Three Ways to Fix AP Computer Science

Tech Literacy

Three Ways to Fix AP Computer Science

 

Robb Cutler

Computer science education was dealt yet another severe blow recently when the College Board announced earlier this year it was eliminating the Advanced Placement Computer Science AB course and exam from its offerings. The long-term impact of this decision may not be known for years.

Computer science education was dealt yet another severe blow recently when the College Board announced earlier this year it was eliminating the Advanced Placement Computer Science AB course and exam from its offerings. The long-term impact of this decision may not be known for years.

In general, AP courses are a sought-after commodity. Since 2002, the number of AP exams given each year has grown by 60 percent — in raw numbers, an increase of almost a million exams. Not so in computer science. During the same time, the number of students taking the AP Computer Science AB exam has plummeted from a high of almost 8,000 in 2002 to just over 5,000 in 2007, a drop of 35 percent. Only one other AP exam — AP Computer Science A — experienced a decrease in numbers over the same time period.

There is some cause for hope, however. The College Board has appointed a review commission to create a new AP Computer Science curriculum and exam. Its challenge will be to bring computer science education into the 21st century and design a course that engages all students and shows them the richness and beauty of a scientific discipline that is central to modern life and essential to our future.

Fixing the Problem

Here are three ideas on how to improve AP Computer Science offerings.

Make AP Computer Science classes more inclusive and university professors less myopic. Because these courses are taken from university-level first-year courses, these classes tend to be geared too much toward prospective majors rather than toward a broad range of students. Other disciplines, including many sciences, are more inclusive in their offerings, knowing that by attracting a larger, more diverse audience, they are more likely to increase overall interest and enrollment in their courses.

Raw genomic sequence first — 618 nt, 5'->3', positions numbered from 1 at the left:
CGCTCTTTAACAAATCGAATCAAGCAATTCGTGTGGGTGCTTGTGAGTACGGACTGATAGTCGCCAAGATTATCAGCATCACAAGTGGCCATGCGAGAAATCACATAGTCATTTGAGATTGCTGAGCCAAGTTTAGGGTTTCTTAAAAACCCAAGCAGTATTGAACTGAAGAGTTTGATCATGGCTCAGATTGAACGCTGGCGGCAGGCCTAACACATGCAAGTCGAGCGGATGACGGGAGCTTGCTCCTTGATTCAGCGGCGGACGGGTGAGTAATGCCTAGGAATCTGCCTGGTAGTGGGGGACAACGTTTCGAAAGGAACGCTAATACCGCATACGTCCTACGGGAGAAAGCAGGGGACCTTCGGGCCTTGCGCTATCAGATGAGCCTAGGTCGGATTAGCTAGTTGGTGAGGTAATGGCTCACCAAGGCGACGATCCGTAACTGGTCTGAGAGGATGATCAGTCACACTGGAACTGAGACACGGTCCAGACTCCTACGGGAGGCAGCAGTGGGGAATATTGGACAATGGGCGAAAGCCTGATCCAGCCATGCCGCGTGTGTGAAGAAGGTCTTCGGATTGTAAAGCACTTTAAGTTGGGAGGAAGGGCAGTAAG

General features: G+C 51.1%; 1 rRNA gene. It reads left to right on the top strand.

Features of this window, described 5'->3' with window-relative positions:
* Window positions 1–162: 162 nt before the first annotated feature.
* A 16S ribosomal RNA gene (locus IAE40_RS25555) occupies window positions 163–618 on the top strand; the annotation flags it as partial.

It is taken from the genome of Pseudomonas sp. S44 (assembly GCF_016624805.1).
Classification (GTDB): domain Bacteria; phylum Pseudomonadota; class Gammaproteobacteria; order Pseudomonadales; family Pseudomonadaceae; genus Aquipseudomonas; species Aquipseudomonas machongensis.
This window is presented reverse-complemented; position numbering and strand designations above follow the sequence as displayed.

Make the course fit the challenge. Introductory courses too often are set up as gatekeeper courses with a reputation for being time-consuming and impossible rather than rigorous and challenging. Because computer science is an elective, this reputation is a death knell. What student faced with the increasingly competitive landscape of college admission would voluntarily take a course that not only may lower his GPA, but also may cause his other classes to suffer because of the time commitment it requires?

Recognize and use the cross-disciplinary synergies available with computer science. Emerging fields such as bioinformatics, computational economics and computer-generated animation are obvious candidates to attract young people to computer science. Yet these opportunities often go wanting. Some schools are bucking this trend, but they are the exception rather than the rule.

If the College Board’s review committee is successful, the decision to eliminate the AP Computer Science AB exam and remake the subject will seem visionary. If not, computer science education will have suffered a setback from which it may not recover.

Declining Participation

Just 40 percent of U.S. high schools offer an AP Computer Science course, according to a 2005 study by the Computer Science Teachers Association. Dig deeper and the news is even worse: The same poll shows that from 2002 to 2004, AP exam-taking in other disciplines rose by 19 percent, but the number of students taking the Computer Science A exam dropped by 8 percent, and the number taking the Computer Science AB exam decreased by 19 percent. Also, in 2004, while 56 percent of all AP test-takers were female, only 11 percent of Computer Science AB test- takers were female (a drop from 17 percent in 1999) and only 6 percent were from underrepresented minorities.

International Comparisons

Across the globe, other countries are developing a national high school computer science curriculum to prepare all their students for the global high-tech economy. U.S. students fall behind because educational policy here is developed locally rather than at the federal level. Israel, Scotland and South Africa have instituted national pre-college computer science curricula.

Jul 22 2008

Sponsors